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People who have been completely inoculated against the coronavirus with the Pfizer-BioNTech and Moderna vaccines may need a booster injection within a year to maintain their immunity to the coronavirus, Dr Peter Marks said Tuesday, director of Center for Biologics Evaluation and Research from the FDA, although other experts say a booster may be needed as early as six months later.
- Albert Bourla, CEO of Pfizer, said last week that people will likely need a booster shot within six to twelve months of their second dose of the vaccine his company developed with BioNTech, when early studies indicate that the protection of the vaccine appears to be diminishing.
- Last month, Ugur Sahin, CEO of BioNTech, said that it takes about eight months after the second vaccine for the body to show a decline in antibody responses to the coronavirus, which would be the “perfect time for a booster. “.
- In February, Johnson & Johnson CEO Alex Gorsky said maybe people should prepare for an annual coronavirus vaccine to fight new mutations like the annual flu shot. .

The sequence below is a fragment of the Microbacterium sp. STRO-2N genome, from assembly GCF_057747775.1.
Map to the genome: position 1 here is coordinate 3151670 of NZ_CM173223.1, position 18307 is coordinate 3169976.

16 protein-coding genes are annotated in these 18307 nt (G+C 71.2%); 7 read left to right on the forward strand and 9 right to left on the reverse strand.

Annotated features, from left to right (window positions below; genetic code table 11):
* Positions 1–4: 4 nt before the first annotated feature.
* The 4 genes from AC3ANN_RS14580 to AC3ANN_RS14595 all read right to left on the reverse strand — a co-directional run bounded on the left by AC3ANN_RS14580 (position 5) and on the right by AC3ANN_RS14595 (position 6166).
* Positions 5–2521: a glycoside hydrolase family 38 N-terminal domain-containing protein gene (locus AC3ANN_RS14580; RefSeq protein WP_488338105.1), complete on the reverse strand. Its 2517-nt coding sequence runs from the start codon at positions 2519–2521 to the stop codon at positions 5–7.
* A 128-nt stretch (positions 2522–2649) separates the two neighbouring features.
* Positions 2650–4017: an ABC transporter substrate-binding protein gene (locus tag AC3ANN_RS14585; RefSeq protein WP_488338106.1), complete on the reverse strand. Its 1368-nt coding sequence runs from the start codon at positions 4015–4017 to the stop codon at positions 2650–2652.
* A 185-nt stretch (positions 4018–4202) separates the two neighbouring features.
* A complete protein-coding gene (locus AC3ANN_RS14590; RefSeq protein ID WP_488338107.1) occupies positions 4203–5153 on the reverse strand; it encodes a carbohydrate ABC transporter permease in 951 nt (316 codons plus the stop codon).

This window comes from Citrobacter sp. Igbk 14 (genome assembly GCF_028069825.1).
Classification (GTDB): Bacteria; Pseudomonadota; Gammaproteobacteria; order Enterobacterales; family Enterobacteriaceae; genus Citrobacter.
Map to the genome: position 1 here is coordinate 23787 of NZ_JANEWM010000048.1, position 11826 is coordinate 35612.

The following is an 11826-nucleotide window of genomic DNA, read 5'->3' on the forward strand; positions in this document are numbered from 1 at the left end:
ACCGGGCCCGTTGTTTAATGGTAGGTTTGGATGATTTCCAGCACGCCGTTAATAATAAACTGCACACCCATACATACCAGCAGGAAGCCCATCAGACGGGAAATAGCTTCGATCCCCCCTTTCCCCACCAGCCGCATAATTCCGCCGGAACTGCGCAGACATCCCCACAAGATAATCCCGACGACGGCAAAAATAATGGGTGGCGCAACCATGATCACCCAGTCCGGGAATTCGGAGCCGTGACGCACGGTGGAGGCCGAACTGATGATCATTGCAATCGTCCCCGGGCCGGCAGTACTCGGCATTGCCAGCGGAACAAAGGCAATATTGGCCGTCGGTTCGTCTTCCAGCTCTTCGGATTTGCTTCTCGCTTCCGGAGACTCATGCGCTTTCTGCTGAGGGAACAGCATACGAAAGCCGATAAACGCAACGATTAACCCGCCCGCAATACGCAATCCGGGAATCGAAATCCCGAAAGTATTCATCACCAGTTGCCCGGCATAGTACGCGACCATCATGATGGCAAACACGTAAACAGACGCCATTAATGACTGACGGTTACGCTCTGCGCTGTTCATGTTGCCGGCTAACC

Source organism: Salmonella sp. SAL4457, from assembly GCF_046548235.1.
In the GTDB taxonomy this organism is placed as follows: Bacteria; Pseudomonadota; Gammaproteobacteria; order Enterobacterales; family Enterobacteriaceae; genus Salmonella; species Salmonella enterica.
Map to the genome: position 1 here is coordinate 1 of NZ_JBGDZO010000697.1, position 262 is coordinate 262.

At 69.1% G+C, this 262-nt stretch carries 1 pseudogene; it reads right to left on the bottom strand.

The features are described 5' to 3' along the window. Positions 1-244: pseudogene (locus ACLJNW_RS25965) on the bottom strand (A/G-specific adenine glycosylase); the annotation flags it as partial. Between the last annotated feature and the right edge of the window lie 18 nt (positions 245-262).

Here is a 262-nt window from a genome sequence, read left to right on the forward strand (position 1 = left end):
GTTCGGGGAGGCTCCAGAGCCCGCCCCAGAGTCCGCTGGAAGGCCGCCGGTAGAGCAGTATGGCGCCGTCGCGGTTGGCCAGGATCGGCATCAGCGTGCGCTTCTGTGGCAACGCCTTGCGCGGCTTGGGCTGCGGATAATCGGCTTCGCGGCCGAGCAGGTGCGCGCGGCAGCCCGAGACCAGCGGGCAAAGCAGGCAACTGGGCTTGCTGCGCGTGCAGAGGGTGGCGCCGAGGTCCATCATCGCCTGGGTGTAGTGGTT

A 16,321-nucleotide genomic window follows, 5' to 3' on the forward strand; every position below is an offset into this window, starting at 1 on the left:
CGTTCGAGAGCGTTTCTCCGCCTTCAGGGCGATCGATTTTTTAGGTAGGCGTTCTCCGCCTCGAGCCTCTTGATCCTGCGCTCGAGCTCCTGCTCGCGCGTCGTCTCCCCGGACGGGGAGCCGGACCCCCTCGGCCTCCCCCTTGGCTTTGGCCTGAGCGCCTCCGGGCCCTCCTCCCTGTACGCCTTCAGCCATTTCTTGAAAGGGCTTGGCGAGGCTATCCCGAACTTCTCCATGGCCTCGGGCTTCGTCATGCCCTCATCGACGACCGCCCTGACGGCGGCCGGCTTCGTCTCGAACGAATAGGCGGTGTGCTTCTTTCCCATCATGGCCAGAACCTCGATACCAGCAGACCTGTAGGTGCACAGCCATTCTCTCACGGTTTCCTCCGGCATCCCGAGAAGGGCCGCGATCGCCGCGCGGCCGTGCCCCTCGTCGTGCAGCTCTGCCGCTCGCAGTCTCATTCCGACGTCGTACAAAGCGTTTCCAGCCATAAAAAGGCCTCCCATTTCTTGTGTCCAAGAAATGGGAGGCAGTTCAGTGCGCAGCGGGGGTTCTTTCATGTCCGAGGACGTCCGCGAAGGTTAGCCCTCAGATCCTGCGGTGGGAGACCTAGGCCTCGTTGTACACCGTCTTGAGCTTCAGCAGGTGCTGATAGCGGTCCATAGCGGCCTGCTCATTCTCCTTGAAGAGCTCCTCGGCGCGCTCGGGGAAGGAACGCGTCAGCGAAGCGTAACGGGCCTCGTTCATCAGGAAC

- Other experts believe it is too early to say whether the general public will need three doses: Dr Tom Frieden, former CDC director, told Reuters last week that it was “totally inappropriate” to say that annual reminders are likely to be necessary for everyone because “we have no idea how likely this is to happen.”
- The final decision as to whether and when the boosters should be administered “should be made by public health experts, rather than the CEOs of a company that may derive financial benefit from them,” he told Reuters Dr. Monica Gandhi, infectious disease specialist at the University of California, San Francisco.
- Dr Anthony Fauci, the country’s chief infectious disease officer, said last month that experts will have a better idea of the need for a third dose by late summer or early fall. , depending on the number of cases of new infections, or of vaccinated people who still contract the coronavirus.
“It would be nice if it turned out that a year had passed before anyone needed a booster,” Dr Peter Marks said on Tuesday. “But we still don’t know … It’s something we’re going to have to find out as we go.”
What we don’t know
Whether additional vaccine doses would be available for free or how they would be distributed. Dr Rochelle Walensky, director of the Centers for Disease Control and Prevention, said last week that US officials “are preparing for it just in case.”
Nearly 48% of Americans have received at least one dose of the vaccine, and more than one in three is fully vaccinated against the coronavirus, according to CDC data. Anyone aged 12 and over in the United States can get the vaccine after the FDA extended eligibility to adolescents last week.
Article translated from Forbes US – Author: Carlie Porterfield
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